A Statewide Collaboration to Deliver and Evaluate a Pediatric Critical Care Simulation Curriculum for Emergency Medical Services

Author Department

Emergency Medicine

Document Type

Article, Peer-reviewed

Publication Date



Objective: Care of the critically ill child is a rare but stressful event for emergency medical services (EMS) providers. Simulation training can improve resuscitation care and prehospital outcomes but limited access to experts, simulation equipment, and cost have limited adoption by EMS systems. Our objective was to form a statewide collaboration to develop, deliver, and evaluate a pediatric critical care simulation curriculum for EMS providers.

Methods: We describe a statewide collaboration between five academic centers to develop a simulation curriculum and deliver it to EMS providers. Cases were developed by the collaborating PEM faculty, reviewed by EMS regional directors, and based on previously published EMS curricula, a statewide needs assessment, and updated state EMS protocols. The simulation curriculum was comprised of 3 scenarios requiring recognition and acute management of critically ill infants and children. The curriculum was implemented through 5 separate education sessions, led by a faculty lead at each site, over a 6 month time period. We evaluated curriculum effectiveness with a prospective, interventional, single-arm educational study using pre-post assessment design to assess the impact on EMS provider knowledge and confidence. To assess the intervention effect on knowledge scores while accounting for nested data, we estimated a mixed effects generalized regression model with random effects for region and participant. We assessed for knowledge retention and self-reported practice change at 6 months post-curriculum. Qualitative analysis of participants' written responses immediately following the curriculum and at 6 month follow-up was performed using the framework method.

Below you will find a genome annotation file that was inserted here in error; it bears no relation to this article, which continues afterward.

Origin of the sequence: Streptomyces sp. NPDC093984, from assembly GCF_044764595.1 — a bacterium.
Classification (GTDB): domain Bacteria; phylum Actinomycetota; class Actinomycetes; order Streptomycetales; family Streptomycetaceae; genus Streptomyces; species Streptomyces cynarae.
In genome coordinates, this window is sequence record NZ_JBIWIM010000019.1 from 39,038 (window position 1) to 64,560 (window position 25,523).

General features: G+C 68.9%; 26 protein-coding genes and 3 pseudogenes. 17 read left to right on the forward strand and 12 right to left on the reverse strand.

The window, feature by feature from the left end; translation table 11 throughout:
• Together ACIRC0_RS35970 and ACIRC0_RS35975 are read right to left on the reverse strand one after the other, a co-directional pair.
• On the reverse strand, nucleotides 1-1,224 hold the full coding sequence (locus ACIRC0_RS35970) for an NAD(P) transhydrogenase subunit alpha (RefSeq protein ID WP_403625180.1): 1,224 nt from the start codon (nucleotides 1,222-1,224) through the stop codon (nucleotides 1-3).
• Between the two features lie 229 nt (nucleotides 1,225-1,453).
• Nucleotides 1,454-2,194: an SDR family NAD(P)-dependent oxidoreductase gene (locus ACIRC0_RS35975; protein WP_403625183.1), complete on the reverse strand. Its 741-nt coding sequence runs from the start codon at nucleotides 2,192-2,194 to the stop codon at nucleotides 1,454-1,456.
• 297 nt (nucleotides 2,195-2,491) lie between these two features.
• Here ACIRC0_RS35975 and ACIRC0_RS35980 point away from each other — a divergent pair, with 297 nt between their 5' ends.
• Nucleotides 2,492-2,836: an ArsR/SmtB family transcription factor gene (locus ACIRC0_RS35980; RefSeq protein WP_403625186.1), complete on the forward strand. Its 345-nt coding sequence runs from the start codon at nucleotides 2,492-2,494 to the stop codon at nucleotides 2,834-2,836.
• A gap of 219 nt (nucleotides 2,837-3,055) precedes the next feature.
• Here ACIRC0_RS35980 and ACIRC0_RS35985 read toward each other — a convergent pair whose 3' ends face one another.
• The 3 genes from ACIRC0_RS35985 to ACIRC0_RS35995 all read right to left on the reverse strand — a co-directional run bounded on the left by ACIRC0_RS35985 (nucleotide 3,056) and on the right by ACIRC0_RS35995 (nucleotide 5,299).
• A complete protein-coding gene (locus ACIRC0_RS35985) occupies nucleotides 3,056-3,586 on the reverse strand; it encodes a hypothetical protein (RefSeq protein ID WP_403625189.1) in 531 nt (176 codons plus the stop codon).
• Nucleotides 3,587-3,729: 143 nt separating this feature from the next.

Results: Overall, 78 emergency medical technicians (EMTs) and 109 paramedics participated in the curriculum over five separate sessions. Most participants were male (69%) and paramedics (58%). One third had over 15 years of clinical experience. In the regression analysis, mean pediatric knowledge scores increased by 9.8% (95% CI: 7.2%, 12.4%). Most (93% [95% CI: 87.2%, 96.5%]) participants reported improved confidence caring for pediatric patients. Though follow-up responses were limited, participants who completed follow up surveys reported they had used skills acquired during the curriculum in clinical practice.

Conclusion: Through statewide collaboration, we delivered a pediatric critical care simulation curriculum for EMS providers that impacted participant knowledge and confidence caring for pediatric patients. Follow-up data suggest that knowledge and skills obtained as part of the curriculum was translated into practice. This strategy could be used in future efforts to integrate simulation into EMS practice.

Keywords: Emergency Medical Services for Children; emergency medical services; pediatric critical care; prehospital resuscitation; simulation.